If they win power, the Labour party would scrap any attempt by the Conservatives to make the work capability assessment (WCA) harsher, the Disability News Service (DNS) has reported.
The DWP are currently consulting on the Conservative’s plan to make it much harder to get into the limited capability for work-related activity group of universal credit. Any changes are not planned to be introduced until after the 2025 election and thus could be vetoed by an incoming government.
When asked about Labour’s position on the plan, Vicky Foxcroft, shadow minister for disabled people, told DNS this week in Liverpool: “We won’t be following through on that. No.”
Whilst this will come as a big relief for many claimants, it is probably wise to treat the statement with a degree of caution.
Liz Kendall, shadow work and pensions secretary, has said absolutely nothing on the subject of WCA changes. In fact, at the moment there is very little official Labour policy on any social security issues and the party has a troubling history of reversing earlier policy statements, even where they exist.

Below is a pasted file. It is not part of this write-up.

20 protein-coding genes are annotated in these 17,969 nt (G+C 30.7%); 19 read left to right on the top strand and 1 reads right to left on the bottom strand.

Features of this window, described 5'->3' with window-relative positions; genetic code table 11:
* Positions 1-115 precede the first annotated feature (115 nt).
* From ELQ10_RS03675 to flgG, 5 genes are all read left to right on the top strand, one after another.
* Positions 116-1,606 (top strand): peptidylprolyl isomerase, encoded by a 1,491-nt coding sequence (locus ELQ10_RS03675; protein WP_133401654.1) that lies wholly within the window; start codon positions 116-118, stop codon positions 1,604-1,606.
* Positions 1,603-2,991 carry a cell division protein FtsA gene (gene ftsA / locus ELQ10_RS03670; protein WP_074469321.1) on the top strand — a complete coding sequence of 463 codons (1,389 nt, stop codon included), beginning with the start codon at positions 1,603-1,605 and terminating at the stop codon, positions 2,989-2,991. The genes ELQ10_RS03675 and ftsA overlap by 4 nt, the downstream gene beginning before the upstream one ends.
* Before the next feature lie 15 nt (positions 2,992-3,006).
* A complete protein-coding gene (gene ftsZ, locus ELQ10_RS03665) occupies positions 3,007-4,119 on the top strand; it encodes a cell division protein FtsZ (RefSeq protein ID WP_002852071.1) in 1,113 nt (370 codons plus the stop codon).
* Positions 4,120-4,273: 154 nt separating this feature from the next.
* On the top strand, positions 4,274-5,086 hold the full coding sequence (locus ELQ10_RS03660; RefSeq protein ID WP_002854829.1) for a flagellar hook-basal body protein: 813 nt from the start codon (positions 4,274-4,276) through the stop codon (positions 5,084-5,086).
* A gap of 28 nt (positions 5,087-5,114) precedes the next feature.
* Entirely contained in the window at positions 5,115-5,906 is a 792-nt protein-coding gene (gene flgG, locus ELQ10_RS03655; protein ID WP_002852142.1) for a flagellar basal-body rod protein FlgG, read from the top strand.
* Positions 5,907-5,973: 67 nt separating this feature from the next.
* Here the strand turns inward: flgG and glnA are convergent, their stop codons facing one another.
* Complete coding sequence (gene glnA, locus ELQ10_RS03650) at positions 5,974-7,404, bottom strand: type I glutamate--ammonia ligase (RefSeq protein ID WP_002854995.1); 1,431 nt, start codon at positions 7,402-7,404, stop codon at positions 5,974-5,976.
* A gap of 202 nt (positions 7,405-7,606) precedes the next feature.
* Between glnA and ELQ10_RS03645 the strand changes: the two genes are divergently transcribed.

In addition, Foxcroft was much less clear when it came to the Conservative’s plans to abolish the WCA altogether. Instead, she told DNS that Labour had not yet decided if it would follow the Tories and scrap the WCA and rely on PIP assessments.
So, the signs coming from Labour are, in the short term at least, positive. But it would probably be unwise to rely on them entirely and conclude that there is no longer any need to campaign against the proposed cuts to the WCA.